In Their Voices: The Ripple Effect of Sexual Health & Rights
Lake Victoria is our planet’s largest tropical lake—stretching for more than 200 miles. On its shores, 8 out of 10 people rely on fishing and agriculture for their survival and income. But families are struggling.
People here are among the poorest and most food insecure in all of East Africa. To make matters worse, overfishing and environmental degradation have contributed to a steep drop in the native fish population—from more than 80% of the lake’s fish biomass to less than 1%.
Could access to sexual and reproductive health services—including contraception—turn this around?
At Pathfinder, we say yes! Access to sexual and reproductive health services mean women can choose if, when, and how many children they will have. It means they can decide their own future. But it’s also much more than that. Ensuring a woman’s access to sexual and reproductive health care sets off a chain reaction, and the benefits extend beyond just her and her family.
When you combine reproductive health, management of natural resources, and economic opportunities, the results are…well, we’ll let them speak for themselves.
Ann and Henry Okello of Kenya’s Rachuonyo North Sub-county, had two children close together and were struggling to provide for their family.
“We encountered problems as we could not manage to control the age difference between our first born and second born,” remembers Ann.
They had learned about contraception from their community health volunteer and knew it was right for them.
“My eldest daughter is now in class one and my son is in nursery school,” says Henry. “My children are healthy and their mom, too, is very healthy because of the spacing we agreed to take.”
With contraception, Ann can plan her pregnancies—and her life. She can ensure the health of her children—and herself.
At 15, Fausta gave birth to her first child. By 23, she had four. Like many girls on Uganda’s Bussi island, she felt pressure to marry young and grow her family fast.
She took part in integrated educational sessions on contraception, sustainable fishing and agriculture practices, nutrition, and sanitation. Soon after, she joined other women in the community to form a nursery co-operative—to earn an income and create a better future for her family.
“I’ve learned that our lake is our main resource, and we should use it sparingly…not to rely on fishing as our only source of income,” she says. “And I’ve learned the truth about family planning.”
She brought this knowledge home to her husband, Paul. Together, they decided contraception was an important tool as they couldn’t afford another child.
“We have been able to earn money,” said Fausta. “And more income changes everything. My husband and I were able to buy a plot of land. We built and own our first home. We can take better care of our children. Afford better food.”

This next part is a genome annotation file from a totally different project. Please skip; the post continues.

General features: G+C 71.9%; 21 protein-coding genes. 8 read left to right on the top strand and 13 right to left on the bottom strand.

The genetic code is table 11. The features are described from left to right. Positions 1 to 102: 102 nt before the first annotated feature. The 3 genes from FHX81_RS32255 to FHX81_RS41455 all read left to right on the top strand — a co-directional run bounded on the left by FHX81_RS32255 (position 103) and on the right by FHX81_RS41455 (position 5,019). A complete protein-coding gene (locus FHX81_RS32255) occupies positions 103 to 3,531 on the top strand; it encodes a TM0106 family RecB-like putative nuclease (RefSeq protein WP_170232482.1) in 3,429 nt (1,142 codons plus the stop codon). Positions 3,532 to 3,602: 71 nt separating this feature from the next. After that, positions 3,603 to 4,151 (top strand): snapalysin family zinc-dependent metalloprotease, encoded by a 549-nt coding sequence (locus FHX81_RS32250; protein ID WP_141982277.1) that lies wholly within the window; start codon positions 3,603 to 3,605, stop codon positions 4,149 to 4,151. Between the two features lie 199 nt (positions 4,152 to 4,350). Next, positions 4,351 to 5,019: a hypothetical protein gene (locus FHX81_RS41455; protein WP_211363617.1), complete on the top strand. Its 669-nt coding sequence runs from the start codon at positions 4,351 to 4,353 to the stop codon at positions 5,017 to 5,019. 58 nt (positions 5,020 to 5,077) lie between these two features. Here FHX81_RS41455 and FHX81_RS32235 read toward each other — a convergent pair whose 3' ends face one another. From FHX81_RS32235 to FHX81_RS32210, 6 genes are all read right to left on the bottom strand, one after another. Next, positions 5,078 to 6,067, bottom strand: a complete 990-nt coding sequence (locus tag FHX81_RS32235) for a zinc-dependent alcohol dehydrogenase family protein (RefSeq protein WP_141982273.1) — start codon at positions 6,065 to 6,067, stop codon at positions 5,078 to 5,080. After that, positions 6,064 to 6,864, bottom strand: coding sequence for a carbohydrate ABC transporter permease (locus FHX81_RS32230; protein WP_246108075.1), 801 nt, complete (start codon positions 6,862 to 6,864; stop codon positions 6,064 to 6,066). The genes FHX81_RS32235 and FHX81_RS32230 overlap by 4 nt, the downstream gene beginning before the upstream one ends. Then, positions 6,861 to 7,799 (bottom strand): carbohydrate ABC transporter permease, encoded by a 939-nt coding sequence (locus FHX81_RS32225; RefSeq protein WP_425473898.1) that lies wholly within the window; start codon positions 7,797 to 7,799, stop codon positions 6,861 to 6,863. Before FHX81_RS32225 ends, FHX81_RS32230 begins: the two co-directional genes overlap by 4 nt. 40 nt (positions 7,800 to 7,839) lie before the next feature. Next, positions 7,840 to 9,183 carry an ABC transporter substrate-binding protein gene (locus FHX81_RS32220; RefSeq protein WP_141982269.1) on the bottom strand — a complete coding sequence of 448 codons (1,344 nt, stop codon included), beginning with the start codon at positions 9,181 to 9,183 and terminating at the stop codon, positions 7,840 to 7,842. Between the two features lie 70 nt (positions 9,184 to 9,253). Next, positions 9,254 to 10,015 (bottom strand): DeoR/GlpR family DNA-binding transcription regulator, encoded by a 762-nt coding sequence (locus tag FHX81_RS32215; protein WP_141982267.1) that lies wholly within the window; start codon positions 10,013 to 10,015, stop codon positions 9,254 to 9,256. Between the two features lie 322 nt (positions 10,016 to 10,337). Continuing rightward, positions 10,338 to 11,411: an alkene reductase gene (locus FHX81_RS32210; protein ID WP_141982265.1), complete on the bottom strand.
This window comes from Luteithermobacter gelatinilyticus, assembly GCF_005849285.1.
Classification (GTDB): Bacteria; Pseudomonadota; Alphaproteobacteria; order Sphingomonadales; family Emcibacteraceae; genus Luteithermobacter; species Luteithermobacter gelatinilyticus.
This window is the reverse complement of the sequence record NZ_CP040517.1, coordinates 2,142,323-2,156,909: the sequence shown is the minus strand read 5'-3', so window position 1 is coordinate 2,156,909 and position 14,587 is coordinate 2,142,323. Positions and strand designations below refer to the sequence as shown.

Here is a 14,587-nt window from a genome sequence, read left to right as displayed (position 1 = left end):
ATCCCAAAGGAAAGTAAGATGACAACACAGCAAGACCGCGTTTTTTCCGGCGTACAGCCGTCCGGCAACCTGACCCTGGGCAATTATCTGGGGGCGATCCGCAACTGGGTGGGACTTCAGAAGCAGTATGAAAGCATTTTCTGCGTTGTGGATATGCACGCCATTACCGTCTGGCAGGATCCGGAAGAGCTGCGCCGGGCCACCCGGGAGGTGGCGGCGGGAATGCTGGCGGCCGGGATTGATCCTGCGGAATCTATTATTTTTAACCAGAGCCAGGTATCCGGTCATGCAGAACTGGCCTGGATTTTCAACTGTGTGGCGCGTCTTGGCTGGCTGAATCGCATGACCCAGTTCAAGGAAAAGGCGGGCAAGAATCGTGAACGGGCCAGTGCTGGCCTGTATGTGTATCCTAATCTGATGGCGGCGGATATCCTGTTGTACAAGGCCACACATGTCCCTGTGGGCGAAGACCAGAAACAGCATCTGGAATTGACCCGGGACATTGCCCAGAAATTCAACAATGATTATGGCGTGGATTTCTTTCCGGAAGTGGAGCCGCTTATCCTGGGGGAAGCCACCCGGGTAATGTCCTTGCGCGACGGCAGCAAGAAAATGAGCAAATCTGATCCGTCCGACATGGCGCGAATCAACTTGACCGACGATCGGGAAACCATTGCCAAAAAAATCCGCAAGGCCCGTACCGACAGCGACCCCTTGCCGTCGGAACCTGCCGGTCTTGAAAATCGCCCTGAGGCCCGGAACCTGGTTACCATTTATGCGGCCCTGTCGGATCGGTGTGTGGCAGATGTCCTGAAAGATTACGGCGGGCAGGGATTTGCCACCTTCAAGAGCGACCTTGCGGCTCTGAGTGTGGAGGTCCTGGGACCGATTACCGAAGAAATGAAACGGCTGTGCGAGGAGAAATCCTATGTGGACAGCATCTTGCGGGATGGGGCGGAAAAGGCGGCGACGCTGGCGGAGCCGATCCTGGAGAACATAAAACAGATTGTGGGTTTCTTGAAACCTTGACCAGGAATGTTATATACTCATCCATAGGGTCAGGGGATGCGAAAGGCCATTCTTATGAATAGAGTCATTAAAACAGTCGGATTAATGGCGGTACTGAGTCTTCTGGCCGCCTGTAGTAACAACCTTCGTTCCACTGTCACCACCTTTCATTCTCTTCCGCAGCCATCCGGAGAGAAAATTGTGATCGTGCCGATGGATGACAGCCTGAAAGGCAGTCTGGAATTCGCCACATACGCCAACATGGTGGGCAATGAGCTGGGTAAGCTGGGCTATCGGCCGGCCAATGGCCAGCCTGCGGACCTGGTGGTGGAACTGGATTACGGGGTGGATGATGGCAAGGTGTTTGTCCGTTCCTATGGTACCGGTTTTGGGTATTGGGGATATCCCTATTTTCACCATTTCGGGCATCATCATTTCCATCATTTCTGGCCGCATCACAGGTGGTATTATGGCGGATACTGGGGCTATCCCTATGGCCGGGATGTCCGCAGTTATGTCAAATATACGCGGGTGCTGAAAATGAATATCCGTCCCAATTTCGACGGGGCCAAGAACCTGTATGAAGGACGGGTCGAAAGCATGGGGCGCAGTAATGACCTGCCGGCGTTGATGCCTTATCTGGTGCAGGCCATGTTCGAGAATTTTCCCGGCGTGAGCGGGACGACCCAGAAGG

Margaret and Tadeo are proud model household owners. At their home on Bussi island, they have a kitchen with a clean cook stove; they planted trees on their land; they installed a latrine, with a proper washing facility; and Margaret began using contraception.
They are part of a growing movement across Eastern Africa in which individuals and couples volunteer to serve as role models and community educators on a suite of high-impact development interventions.”
“Model households are important because you are an example to the community,” says Tadeo. “You are respected.”
As a package, these integrated interventions are more than just a sum of their parts. Model households encourage healthy behaviors, build equality in the home, and promote climate change adaptation.
Together, Margaret and Tadeo are responsible for upholding the values of a model household. They are in it together and working as a team which is shifting the gender norms in their home.
“Our relationship has greatly changed and improved,” says Margaret. “Our home makes us happy…It gives us a sense of pride, and a sense of responsibility… We help each other.”
On Uganda’s Jaguzi island, Wilber makes his living as a farmer. Previously, he was an active fisherman and head of his community’s beach management unit. They’d watch as catches decreased and entire species of fish disappeared. When he received training on sustainable fishing practices, he learned the right time to catch certain fish, when to let the young fish grow…and he learned about contraception.
“[This project] has shown us how our environment and health work together,” says Wilber. “That poor management of one can have disastrous effects on the other. As fishermen, we used to have many, many children, without thinking about the effects. But today, we care about spacing our children.”
For Wilber, this has been absolutely life changing: “Right now, what I am seeing and what our future promises—it is so much better. We are awakened and cannot go back to sleep.”